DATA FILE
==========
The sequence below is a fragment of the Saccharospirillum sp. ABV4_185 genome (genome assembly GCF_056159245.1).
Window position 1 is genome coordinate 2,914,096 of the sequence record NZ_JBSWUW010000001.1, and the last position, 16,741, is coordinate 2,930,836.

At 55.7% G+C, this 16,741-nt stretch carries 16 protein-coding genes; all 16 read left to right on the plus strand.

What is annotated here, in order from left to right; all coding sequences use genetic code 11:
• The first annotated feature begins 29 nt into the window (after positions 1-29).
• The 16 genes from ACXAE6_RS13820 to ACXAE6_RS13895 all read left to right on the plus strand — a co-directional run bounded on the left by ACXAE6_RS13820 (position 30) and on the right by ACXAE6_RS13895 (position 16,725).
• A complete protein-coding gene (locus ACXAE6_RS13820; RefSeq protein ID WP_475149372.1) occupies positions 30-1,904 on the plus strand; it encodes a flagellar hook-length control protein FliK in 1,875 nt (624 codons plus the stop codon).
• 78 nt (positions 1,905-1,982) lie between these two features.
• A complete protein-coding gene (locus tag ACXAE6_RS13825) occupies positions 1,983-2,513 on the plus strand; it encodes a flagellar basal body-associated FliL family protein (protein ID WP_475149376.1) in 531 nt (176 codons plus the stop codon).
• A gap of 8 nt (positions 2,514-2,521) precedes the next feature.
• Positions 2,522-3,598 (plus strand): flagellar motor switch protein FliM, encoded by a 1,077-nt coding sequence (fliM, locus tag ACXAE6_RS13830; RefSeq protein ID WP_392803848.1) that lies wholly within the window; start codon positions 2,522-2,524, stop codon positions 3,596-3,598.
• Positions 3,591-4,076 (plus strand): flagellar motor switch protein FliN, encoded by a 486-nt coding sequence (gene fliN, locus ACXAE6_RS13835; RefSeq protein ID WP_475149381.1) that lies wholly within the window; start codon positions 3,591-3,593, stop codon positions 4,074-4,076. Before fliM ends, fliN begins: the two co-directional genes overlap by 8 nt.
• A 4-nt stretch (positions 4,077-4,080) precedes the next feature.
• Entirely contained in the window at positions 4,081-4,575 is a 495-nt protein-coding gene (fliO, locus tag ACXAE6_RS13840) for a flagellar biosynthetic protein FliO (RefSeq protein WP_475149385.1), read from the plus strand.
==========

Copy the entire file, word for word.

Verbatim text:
The sequence below is a fragment of the Saccharospirillum sp. ABV4_185 genome (genome assembly GCF_056159245.1).
Window position 1 is genome coordinate 2,914,096 of the sequence record NZ_JBSWUW010000001.1, and the last position, 16,741, is coordinate 2,930,836.

At 55.7% G+C, this 16,741-nt stretch carries 16 protein-coding genes; all 16 read left to right on the plus strand.

What is annotated here, in order from left to right; all coding sequences use genetic code 11:
• The first annotated feature begins 29 nt into the window (after positions 1-29).
• The 16 genes from ACXAE6_RS13820 to ACXAE6_RS13895 all read left to right on the plus strand — a co-directional run bounded on the left by ACXAE6_RS13820 (position 30) and on the right by ACXAE6_RS13895 (position 16,725).
• A complete protein-coding gene (locus ACXAE6_RS13820; RefSeq protein ID WP_475149372.1) occupies positions 30-1,904 on the plus strand; it encodes a flagellar hook-length control protein FliK in 1,875 nt (624 codons plus the stop codon).
• 78 nt (positions 1,905-1,982) lie between these two features.
• A complete protein-coding gene (locus tag ACXAE6_RS13825) occupies positions 1,983-2,513 on the plus strand; it encodes a flagellar basal body-associated FliL family protein (protein ID WP_475149376.1) in 531 nt (176 codons plus the stop codon).
• A gap of 8 nt (positions 2,514-2,521) precedes the next feature.
• Positions 2,522-3,598 (plus strand): flagellar motor switch protein FliM, encoded by a 1,077-nt coding sequence (fliM, locus tag ACXAE6_RS13830; RefSeq protein ID WP_392803848.1) that lies wholly within the window; start codon positions 2,522-2,524, stop codon positions 3,596-3,598.
• Positions 3,591-4,076 (plus strand): flagellar motor switch protein FliN, encoded by a 486-nt coding sequence (gene fliN, locus ACXAE6_RS13835; RefSeq protein ID WP_475149381.1) that lies wholly within the window; start codon positions 3,591-3,593, stop codon positions 4,074-4,076. Before fliM ends, fliN begins: the two co-directional genes overlap by 8 nt.
• A 4-nt stretch (positions 4,077-4,080) precedes the next feature.
• Entirely contained in the window at positions 4,081-4,575 is a 495-nt protein-coding gene (fliO, locus tag ACXAE6_RS13840) for a flagellar biosynthetic protein FliO (RefSeq protein WP_475149385.1), read from the plus strand.